For all Kal-El’s solitary outsider status, he at least always saw himself as more human than Kryptonian, having no memory of the homeworld he left in his infancy (or in his Kryptonian birthing matrix) and being raised by a loving couple who had always wanted a child. This contrasts sharply with his first cousin, who has distinct recollections of Krypton and was given parents by a government agency determined to train her and keep tabs on her.
Orlando subtly stresses both of these significant distinctions in Supergirl #1. Flashbacks to Krypton are interspersed with Kara’s present-day experiences, while the troubles the Teen of Tomorrow has with such rudimentary skills as operating an archaic internal combustion automobile are mirrored in her foster parents’ hilarious errors when attempting to speak Kryptonian and their poignantly ham-handed efforts to introduce Kara’s native decor to their home.
The overt use of teenaged angst as a connecting thread uniting many members of the audience with the superhero newcomer who doesn’t quite fit in became an industry staple with Spider-Man, was amplified through the X-Men, and was cemented in the DC Universe by the Teen Titans. Orlando makes the awkwardness work well in Supergirl #1, showing that Kara is hamstrung less by self-doubt than by the doubters around her; her problem isn’t figuring out who she is, it’s figuring out how to be allowed to be the person she knows she is. It is here that the blending of television’s Eliza and Jeremiah into the comic book continuity is most effective in the service of a purpose.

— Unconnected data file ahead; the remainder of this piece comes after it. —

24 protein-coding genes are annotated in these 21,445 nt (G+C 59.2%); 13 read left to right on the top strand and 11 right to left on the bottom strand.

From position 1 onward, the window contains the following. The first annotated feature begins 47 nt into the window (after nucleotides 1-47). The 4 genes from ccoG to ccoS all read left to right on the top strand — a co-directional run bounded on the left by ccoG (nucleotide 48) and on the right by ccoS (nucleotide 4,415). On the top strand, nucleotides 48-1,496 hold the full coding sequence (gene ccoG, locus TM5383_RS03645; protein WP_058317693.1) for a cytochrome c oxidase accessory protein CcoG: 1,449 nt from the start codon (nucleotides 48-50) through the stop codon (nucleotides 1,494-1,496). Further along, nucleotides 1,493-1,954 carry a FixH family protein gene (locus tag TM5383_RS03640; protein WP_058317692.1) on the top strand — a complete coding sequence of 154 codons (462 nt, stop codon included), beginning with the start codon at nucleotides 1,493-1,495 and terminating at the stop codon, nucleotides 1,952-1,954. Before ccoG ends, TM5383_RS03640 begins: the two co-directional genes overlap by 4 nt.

Although Jim Lee’s influence on Ching is evident on the final page of Supergirl #1, the artist displays great stylistic range in an issue that requires such skill. The four-panel first page tracing Kara’s journey from Krypton to Earth effectively echoes the iconic opening images of All-Star Superman before being followed by a two-page spread showing the Maid of Might flying over the Jovian moon Io in a pose reminiscent of her cousin soaring beneath the sun. From that point forward, Ching’s depictions of present-day action possess a playful exaggeration (after the fashion of Gustavo Duarte) that stops short of becoming cartoonish, establishing a visual signature well suited to the series’ youthfully exuberant yet not unserious tone.
It is regrettable that neither the undeniably talented creative team of Orlando, Ching, colorist Michael Atiyeh, and letter Steve Wands nor the editorial chain of command consisting of Andrew Marino, Paul Kaminski, and Eddie Berganza includes even one female involved in the relaunch of the Girl of Steel. Supergirl #1 deserves considerable credit for its diverse cast — which includes Cat Grant and Cameron Chase in prominent roles and introduces Kara’s high school rival, Ben Rubel — but, if the series is going to continue to ring true and do justice to four central female characters, DC Comics should give some say-so to at least one contributor without a Y chromosome.
Supergirl #1 is a strong opening installment that draws judiciously and usefully from Kara’s multiple strands of source material and combines them in a novel creation that is both recognizably rooted in tradition and vitally modern. The return of the Maid of Might is off to a solid start.
Were you impressed with Supergirl #1?
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T. Kyle King is a Contributor to ComiConverse. Follow him on Twitter: @TKyleKing.
Source: DC Comics
The creative team put together a variety of pieces to form a complete portrait that holds great promise for the future.